As Amelia falls farther and farther into the rabbit hole of being “possessed” by the Babadook (the details of this possession are left intentionally unclear), we are led to believe that she is going to kill her son Samuel. The specific mechanism of this foreshadowing is the children’s book, which has new pages each time she opens it; one of these additions shows her slitting Samuel’s throat. The more subtle mechanism is the film’s depiction of Amelia’s increasing antagonism towards her son and his erratic behavior: at some point, we realize that the trajectory of their relationship, combined with the tone of the proceedings, is going to lead to a violent confrontation. Samuel has been building weapons with which he says he will defend her against the Babadook; we begin to suspect that these weapons will instead be turned against her.

And indeed they are. Amelia ultimately falls entirely into the grip of the Babadook and tries to kill Samuel. He manages to restrain her by tripping her down the stairs of the basement and tying her up; in the film’s climax their love for one another then prevails and the Babadook is expelled from her body. But if we think back to the children’s book, we remember that the Babadook can never be vanquished. So it is not enough to expel it: there is a final confrontation, in which the Babadook is not quite fully defeated, and then we are given a short postscript, in which everything has returned to normal. In fact, things are even better than they were at the beginning. Both mother and child are happy and well-adjusted in a way they’ve never been. The catch is that they are keeping the Babadook locked in the basement, feeding it with worms they dig up in the garden. In the closing minutes, we see Amelia delivering these worms. The Babadook charges out to threaten her, but she manages to calm it; when she emerges, Samuel asks how it was feeling, and she tells him that it wasn’t as worked up as it sometimes is. We realize that the Babadook is indeed becoming domesticated and end on an upbeat note.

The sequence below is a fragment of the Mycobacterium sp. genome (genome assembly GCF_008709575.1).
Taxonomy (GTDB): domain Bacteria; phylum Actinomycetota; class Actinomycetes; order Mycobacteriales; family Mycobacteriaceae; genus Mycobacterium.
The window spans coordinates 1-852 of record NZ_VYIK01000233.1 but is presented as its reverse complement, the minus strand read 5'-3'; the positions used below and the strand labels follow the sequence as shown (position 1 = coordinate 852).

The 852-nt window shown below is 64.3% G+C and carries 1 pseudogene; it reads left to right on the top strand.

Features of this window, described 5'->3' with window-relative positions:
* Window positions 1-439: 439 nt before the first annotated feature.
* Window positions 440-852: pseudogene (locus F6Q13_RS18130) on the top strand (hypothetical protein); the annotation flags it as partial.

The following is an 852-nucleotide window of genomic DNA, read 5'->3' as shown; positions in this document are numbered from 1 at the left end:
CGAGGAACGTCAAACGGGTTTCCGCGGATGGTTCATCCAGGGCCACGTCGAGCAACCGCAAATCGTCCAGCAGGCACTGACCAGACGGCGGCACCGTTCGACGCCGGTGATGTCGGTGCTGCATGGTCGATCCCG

The problem with all this lies not in any technical aspect of the film, but in its basic thematic stance. The Babadook, we come to realize at some point, is grief. In the most bald and banal sense, the film is an allegory. The Babadook is continually linked with the dead husband/father, and in case we miss the point, it literally appears as his apparition in one scene, asking Amelia to kill her son. The message of the children’s book that determines the narrative is thus a coded homily: you can never do away with grief, and once you let it take over your life it will make you wish you were dead. In the end, the lesson is that you must learn to live with it.

An allegorical film of this sort may or may not, according to your taste, automatically be “bad.” In this case, I think it’s not only bad, it’s troubling, and ultimately malignant. It’s bad because it’s so awfully reductive, in the way of much of M. Night Shyamalan’s work: it reduces itself to a puzzle for which there is one direct answer, which has the effect of simplifying rather than complicating the human experience. It’s troubling because of its relationship with, and understanding of, the genre of the horror film, which is one of the most beautiful of our cinematic traditions. It’s malignant because it represents the increasing incursion of a certain vision of human life into a realm which is one of the last areas of resistance to that vision.